When Wayne Pederson moved to Virginia last month to assume his duties as president and chief operating officer of the National Religious Broadcasters (NRB), he kept his family's home in Minneapolis.

By Saturday evening, Pederson will know if he'll be returning to Minneapolis sooner than he had anticipated.

After his comments in a January 5 article in the Minneapolis Star-Tribune generated a controversy in the 1,300-member organization, Pederson submitted his resignation to Chairman and CEO Glenn Plummer on February 8. Saturday, the 93-member board of directors will vote on whether to accept Pederson's resignation during its annual convention in Nashville. Pederson was to have been inaugurated Saturday.

Pederson suggested to the Star-Tribune that the NRB should be known more for its evangelical theology than its conservative stance on political and public policy issues. Pederson said that people automatically associate Christian broadcasters with the Religious Right.

Shortly after the article was published, several prominent members of the organization publicly called for his resignation.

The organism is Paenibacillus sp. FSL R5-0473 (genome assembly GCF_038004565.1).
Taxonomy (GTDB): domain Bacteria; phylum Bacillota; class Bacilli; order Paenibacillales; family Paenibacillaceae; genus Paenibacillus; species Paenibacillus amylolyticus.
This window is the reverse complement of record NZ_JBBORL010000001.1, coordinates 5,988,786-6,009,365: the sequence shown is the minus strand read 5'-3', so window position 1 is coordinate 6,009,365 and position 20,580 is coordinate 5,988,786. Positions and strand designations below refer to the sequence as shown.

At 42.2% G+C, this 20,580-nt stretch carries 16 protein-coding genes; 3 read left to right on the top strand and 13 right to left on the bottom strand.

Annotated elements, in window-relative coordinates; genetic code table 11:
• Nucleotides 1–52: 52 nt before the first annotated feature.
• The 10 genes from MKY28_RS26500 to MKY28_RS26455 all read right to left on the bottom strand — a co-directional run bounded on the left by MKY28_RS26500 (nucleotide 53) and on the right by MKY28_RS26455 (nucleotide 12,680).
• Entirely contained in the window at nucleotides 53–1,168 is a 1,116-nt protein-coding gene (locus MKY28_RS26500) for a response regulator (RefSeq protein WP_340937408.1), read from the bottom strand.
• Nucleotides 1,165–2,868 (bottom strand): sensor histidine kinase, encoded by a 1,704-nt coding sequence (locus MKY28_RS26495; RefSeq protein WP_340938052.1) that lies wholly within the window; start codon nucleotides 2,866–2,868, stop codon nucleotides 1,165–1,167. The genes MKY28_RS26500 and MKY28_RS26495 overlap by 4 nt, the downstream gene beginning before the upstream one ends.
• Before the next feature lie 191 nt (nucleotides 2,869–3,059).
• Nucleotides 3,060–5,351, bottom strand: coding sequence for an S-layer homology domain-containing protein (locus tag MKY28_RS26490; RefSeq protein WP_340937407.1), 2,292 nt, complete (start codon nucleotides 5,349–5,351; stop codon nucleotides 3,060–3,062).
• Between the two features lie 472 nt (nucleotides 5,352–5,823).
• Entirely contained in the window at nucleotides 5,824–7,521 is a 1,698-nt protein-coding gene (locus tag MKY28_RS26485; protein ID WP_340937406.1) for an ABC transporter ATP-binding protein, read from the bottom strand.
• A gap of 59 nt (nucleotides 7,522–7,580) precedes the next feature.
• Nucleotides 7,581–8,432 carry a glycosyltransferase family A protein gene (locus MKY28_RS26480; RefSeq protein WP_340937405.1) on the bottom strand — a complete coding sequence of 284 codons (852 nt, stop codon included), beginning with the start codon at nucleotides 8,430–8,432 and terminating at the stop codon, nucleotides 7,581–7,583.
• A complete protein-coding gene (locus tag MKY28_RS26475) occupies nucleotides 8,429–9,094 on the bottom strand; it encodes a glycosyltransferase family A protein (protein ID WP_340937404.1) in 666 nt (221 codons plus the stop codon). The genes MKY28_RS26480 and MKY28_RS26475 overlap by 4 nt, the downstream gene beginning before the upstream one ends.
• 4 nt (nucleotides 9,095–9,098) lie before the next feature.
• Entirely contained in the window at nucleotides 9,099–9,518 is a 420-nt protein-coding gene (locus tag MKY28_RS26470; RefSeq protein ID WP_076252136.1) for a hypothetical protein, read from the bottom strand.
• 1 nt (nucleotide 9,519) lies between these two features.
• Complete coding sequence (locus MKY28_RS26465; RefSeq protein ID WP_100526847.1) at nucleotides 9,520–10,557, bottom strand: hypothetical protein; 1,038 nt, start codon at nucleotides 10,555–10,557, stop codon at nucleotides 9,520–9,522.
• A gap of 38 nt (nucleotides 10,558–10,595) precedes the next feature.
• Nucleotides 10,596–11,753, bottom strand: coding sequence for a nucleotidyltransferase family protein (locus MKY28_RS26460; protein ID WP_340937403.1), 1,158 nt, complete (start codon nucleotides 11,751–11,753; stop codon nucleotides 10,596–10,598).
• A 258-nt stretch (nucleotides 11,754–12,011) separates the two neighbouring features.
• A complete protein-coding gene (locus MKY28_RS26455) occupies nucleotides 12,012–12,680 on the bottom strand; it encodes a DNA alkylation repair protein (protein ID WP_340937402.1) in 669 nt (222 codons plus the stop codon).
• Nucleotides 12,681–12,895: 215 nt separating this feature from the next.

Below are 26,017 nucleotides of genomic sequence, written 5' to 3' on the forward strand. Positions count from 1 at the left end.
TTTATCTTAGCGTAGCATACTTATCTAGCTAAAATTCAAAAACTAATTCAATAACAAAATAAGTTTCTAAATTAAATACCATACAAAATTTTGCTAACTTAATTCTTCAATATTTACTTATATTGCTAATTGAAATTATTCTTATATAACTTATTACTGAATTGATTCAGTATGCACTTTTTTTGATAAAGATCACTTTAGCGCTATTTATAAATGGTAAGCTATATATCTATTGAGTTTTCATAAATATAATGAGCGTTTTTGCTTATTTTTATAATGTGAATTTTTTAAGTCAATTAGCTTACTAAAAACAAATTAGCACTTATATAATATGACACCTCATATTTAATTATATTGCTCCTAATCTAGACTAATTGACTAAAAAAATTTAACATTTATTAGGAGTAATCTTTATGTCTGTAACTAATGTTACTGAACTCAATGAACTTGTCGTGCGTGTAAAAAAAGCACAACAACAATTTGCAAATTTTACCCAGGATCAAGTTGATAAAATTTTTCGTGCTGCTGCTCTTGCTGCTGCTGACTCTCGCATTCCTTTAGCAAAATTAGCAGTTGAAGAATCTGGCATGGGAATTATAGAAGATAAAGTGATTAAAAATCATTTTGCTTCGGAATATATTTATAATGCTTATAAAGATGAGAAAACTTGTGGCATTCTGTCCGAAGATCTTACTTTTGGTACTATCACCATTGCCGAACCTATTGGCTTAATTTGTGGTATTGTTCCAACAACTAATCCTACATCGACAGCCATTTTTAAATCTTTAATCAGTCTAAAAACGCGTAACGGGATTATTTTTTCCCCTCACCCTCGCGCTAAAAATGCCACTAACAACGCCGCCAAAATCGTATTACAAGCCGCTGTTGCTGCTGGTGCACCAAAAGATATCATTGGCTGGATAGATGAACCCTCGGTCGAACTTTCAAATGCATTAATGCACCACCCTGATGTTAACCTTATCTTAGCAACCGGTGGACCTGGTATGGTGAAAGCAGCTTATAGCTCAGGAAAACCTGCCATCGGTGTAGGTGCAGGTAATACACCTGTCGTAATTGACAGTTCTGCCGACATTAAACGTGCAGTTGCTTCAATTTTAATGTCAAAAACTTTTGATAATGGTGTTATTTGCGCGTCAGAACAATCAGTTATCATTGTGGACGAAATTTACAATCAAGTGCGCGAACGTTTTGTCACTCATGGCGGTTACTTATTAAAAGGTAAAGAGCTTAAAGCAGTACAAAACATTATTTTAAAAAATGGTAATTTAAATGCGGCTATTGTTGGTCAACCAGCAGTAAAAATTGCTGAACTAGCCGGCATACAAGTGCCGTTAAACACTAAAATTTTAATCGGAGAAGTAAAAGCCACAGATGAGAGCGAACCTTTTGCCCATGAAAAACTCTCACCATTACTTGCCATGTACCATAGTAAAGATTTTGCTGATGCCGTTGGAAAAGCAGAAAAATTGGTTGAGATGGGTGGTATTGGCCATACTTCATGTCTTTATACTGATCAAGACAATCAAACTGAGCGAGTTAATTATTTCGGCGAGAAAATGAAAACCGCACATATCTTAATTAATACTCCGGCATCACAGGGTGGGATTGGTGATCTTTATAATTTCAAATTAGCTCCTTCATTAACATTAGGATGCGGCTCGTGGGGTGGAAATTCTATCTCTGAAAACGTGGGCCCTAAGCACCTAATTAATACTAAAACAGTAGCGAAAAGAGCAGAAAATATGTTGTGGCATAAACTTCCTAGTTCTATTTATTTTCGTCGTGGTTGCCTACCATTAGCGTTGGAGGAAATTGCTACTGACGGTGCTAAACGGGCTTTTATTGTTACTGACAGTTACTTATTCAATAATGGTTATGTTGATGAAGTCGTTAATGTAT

"I think what I was saying has been misunderstood," Pederson told CT. "I wasn't saying that Christian broadcasters shouldn't be speaking to the moral issues of the day. What I was trying to say [was that] our theology, evangelism, and discipleship should always take priority over our political positions, and we ought to be more known for our gospel than for our politics. But in no way was I trying to distance NRB from religious conservatives or saying that they shouldn't use their broadcasts to speak to the moral and cultural issues of the day."

Still, Pederson's remarks have ignited a public and private controversy in the 59-year-old organization, ...

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